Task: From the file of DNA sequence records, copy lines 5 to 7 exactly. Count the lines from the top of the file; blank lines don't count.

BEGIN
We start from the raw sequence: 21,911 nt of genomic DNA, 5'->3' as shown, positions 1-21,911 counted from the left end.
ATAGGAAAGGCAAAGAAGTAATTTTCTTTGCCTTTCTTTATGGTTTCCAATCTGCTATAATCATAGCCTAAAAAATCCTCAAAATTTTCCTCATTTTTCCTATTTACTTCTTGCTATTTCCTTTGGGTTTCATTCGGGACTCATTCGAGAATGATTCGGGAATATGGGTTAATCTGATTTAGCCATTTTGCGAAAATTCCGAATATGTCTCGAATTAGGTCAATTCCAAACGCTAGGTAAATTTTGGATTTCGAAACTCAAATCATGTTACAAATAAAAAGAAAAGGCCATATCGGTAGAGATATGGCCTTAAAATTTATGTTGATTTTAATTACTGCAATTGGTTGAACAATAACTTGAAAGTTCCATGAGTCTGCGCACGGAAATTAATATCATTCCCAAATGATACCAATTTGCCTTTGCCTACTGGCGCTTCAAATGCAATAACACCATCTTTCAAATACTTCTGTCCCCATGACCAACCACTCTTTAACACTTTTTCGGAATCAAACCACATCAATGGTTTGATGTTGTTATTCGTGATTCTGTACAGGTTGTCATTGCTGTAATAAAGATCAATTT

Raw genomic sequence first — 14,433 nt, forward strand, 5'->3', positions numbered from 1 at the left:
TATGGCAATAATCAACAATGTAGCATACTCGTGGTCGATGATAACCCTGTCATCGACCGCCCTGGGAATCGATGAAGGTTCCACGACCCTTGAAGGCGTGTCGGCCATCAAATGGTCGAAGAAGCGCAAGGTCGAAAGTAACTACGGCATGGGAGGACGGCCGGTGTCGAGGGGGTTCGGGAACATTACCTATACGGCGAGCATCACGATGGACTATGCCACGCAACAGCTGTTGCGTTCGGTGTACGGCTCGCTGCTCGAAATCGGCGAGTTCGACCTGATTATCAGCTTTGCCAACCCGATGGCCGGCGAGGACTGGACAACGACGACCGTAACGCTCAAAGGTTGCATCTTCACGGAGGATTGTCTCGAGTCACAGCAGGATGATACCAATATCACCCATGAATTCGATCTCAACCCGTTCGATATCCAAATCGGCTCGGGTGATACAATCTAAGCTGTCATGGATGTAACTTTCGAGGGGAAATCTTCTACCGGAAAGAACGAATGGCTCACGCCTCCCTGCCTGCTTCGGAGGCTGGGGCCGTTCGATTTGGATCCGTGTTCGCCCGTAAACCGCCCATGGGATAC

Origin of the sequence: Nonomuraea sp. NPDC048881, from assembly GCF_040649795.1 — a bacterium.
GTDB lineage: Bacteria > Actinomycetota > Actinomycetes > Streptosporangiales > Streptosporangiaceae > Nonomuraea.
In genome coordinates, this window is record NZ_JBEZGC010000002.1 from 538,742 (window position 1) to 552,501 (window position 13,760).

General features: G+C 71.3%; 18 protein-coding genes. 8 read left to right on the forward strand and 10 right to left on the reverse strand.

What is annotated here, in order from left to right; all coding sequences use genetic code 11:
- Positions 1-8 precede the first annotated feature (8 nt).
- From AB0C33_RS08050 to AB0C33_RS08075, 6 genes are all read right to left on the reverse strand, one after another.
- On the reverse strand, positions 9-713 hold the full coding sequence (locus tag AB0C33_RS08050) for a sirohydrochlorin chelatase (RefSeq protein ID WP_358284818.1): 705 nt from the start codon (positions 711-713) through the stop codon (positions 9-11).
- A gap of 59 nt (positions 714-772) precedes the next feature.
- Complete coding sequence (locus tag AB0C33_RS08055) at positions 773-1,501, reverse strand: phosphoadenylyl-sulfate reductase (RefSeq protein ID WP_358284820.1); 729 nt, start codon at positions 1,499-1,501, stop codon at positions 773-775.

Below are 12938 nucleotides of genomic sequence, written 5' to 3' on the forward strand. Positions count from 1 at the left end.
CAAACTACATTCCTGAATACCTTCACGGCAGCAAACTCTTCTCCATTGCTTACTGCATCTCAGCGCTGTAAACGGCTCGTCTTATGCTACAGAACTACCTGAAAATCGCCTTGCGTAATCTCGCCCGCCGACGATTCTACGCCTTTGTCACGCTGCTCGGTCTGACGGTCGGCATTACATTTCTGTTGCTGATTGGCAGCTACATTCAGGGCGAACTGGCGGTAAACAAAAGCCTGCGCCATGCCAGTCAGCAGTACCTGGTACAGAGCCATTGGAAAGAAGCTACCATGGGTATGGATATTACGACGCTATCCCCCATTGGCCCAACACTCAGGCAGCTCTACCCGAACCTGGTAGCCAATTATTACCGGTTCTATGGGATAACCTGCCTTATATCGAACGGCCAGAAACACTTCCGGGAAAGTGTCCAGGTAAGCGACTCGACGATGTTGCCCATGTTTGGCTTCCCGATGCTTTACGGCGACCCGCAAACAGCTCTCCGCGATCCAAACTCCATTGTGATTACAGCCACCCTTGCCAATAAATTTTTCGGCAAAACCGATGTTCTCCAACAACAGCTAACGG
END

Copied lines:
Origin of the sequence: Nonomuraea sp. NPDC048881, from assembly GCF_040649795.1 — a bacterium.
GTDB lineage: Bacteria > Actinomycetota > Actinomycetes > Streptosporangiales > Streptosporangiaceae > Nonomuraea.
In genome coordinates, this window is record NZ_JBEZGC010000002.1 from 538,742 (window position 1) to 552,501 (window position 13,760).